"Better not try and fall asleep now..."

Sean Lennon's second album Friendly Fire (Capitol, 2006) opens with its best song "Dead Meat," which sets a pessimistic though elegant tone:

"Dead meat, don't you know you're dead meat?
You just messed with the wrong team
Better not try and fall asleep now, yeah"

Maybe I like the album so much because of how it explicitly departs from his previous effort, the fantastically sprawling and eclectic Into the Sun (Grand Royal, 1998). Whereas that record wound a sonic labyrinth amid longer songs and a parade of styles, this one stays in the same key throughout, making its point with repetition's subtle variations. Lennon's production is rich, with emphasis placed on the melodies built up between the live band and his own voice. The sweetness in much of his singing contrasts against the bleak emotional landscape of his lyrics. He ends the album, for instance, with a move toward self-isolation:

"Stay away, I'm not myself, no one can help me now"

But this final verse is immediately wrapped in a beautiful, slightly-fuzzy guitar solo that takes us back to a final phrase: "I've lost my way, don't follow me..." There's a sense on this record that no moment should be wasted. The 10 songs go by quickly, all of them relentlessly introspective and melancholic. I hear them, though, not as sadness but as a type of lyric realism. The melodies help avoid a descent into pure despondency, attuned as they are to sublime moments via guitar, piano and voice. In a recent Rolling Stone interview, Lennon talks about a period when he would always wake up and listen to Brian Wilson's "Our Prayer" before starting his day. You can hear that same attempt at creating a spiritualized music in many of the melodies on this album.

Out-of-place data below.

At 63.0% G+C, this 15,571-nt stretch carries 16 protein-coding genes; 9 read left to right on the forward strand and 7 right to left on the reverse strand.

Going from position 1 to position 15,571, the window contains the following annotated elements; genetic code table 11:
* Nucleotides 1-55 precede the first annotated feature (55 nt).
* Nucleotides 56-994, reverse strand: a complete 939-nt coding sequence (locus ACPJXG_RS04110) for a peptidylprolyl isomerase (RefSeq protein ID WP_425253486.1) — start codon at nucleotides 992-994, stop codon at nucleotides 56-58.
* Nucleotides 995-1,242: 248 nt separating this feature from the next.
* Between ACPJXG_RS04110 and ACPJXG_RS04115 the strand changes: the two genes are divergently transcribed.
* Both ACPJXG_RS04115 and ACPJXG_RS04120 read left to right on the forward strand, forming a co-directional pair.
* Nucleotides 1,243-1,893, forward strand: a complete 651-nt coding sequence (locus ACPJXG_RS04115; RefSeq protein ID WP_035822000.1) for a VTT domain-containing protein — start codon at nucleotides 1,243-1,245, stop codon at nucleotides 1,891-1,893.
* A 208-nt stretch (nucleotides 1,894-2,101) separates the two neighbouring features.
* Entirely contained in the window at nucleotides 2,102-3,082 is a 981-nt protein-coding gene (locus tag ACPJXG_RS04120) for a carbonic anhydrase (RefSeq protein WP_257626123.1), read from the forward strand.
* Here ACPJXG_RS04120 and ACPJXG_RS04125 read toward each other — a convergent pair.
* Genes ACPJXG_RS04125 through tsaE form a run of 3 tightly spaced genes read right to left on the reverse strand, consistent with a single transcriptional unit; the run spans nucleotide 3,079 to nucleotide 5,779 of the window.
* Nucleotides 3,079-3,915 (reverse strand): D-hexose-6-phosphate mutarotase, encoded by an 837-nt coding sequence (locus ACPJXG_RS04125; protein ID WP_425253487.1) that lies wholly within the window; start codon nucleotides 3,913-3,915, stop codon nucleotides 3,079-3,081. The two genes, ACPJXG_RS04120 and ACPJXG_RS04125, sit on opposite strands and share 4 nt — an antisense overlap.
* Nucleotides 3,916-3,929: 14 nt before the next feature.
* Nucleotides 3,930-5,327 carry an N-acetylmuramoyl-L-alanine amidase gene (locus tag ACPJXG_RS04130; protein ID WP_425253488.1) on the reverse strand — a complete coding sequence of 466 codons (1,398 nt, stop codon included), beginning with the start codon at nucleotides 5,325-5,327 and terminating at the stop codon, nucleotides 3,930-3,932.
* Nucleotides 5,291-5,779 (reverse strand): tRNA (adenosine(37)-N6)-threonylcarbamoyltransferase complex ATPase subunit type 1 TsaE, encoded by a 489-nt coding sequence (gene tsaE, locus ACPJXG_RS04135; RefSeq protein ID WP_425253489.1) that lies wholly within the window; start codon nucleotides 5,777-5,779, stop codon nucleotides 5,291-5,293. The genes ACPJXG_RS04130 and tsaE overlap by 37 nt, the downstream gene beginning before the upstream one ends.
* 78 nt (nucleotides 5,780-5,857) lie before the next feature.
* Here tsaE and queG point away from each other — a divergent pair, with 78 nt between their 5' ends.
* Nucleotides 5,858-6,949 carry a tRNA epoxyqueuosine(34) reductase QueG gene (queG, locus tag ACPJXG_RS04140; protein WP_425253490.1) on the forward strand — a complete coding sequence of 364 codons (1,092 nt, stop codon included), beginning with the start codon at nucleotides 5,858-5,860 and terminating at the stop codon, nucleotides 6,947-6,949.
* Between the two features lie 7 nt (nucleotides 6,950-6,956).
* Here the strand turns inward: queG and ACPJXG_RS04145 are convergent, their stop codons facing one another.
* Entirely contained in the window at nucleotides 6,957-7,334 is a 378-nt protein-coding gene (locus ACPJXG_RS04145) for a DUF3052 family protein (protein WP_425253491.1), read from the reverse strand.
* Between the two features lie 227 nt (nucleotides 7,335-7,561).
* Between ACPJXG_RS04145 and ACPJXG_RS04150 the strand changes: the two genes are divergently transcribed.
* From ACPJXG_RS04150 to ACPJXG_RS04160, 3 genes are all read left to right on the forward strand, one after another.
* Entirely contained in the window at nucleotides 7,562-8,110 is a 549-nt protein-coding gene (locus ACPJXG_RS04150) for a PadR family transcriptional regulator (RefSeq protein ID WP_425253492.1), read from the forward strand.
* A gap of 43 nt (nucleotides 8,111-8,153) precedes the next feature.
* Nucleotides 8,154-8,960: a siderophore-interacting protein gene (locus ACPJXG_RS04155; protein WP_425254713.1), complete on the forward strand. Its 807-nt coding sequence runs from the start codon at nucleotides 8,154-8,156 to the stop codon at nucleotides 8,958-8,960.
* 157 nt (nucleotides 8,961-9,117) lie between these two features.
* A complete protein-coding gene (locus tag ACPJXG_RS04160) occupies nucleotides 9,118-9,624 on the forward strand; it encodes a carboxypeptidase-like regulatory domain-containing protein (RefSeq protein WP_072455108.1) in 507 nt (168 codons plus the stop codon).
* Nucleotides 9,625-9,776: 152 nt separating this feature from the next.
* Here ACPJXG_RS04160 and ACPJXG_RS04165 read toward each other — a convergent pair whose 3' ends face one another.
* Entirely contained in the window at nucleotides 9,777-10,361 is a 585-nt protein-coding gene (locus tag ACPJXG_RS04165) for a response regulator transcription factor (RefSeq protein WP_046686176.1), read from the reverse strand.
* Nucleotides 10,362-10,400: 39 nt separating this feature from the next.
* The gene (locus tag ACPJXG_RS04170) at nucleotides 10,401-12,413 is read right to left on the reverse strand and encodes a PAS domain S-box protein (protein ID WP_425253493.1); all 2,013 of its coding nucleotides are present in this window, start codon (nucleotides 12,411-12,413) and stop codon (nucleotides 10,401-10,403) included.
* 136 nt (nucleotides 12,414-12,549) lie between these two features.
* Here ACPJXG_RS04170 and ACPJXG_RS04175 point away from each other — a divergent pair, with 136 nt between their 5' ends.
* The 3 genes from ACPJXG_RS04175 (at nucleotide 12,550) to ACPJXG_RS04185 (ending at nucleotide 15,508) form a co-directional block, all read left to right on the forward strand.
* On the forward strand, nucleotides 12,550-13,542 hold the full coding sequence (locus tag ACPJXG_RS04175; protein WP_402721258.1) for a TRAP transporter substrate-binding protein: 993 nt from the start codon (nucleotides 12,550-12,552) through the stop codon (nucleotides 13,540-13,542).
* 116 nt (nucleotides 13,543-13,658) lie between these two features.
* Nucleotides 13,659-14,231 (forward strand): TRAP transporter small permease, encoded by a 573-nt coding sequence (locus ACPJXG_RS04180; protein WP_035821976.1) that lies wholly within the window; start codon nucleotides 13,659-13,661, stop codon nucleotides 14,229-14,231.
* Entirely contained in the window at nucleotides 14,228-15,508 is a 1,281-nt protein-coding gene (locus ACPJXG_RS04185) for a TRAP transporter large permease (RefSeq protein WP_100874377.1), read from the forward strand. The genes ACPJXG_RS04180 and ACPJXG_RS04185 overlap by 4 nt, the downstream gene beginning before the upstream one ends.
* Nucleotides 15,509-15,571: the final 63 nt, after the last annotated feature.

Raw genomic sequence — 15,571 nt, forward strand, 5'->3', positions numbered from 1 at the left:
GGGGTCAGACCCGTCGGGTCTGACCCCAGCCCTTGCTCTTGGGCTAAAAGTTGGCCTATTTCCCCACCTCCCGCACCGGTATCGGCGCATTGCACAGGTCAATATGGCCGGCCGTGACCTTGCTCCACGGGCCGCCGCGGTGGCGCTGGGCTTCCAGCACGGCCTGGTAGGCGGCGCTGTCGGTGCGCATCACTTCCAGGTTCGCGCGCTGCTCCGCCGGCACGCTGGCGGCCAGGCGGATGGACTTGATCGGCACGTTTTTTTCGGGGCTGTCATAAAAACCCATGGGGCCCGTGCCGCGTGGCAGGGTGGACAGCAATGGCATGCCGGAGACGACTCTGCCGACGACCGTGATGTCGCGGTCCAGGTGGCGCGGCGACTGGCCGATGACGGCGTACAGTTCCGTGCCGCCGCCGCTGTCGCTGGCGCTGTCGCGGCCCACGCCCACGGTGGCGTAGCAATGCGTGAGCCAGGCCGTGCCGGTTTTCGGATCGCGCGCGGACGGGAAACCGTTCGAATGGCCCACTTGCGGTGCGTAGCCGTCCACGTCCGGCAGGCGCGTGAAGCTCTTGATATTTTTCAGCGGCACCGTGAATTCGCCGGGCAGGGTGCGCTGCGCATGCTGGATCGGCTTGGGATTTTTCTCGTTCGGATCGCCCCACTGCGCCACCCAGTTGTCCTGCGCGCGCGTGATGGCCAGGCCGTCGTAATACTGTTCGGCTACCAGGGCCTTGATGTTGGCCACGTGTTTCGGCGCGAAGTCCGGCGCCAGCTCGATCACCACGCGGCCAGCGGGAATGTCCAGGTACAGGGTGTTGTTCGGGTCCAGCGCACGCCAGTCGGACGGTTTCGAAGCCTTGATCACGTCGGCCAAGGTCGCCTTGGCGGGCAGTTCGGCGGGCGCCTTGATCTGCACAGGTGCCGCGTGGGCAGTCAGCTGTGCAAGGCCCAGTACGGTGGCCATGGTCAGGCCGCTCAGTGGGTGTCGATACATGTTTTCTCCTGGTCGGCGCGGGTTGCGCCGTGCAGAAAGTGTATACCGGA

While most reviews of Friendly Fire have alluded to the autobiographical references of the lyrics, I keep hearing them through an allegorical filter. I can't help but interpret the moods of these songs as reflecting the bleak and strange circumstances the world finds itself in today. I suppose that's a personal matter, but again the bleakness of these songs isn't so much a lament as a portrait of self & world. This doesn't make it a sad or pessimistic album, merely a realistic one. Lennon's style remains enjoyably psychedelic but it does so in a restrained, self-reflective way.

Last week, I happened to be walking through Manhattan as the sun was rising one morning. I found myself humming the tune "Wasted" from his first album as I walked. I hadn't heard it for a while but the melody came to me and seemed to echo the effect of the sun slowly filtering onto buildings just south of 14th street. The light seemed to emanate from the buildings themselves, pouring onto the sidewalks and their trickle of pedestrians. It's a song that keeps itself within a piano & voice melody loop, letting repetition build up toward a sense of inspired grace. It's nice to find that same desire in this second LP.

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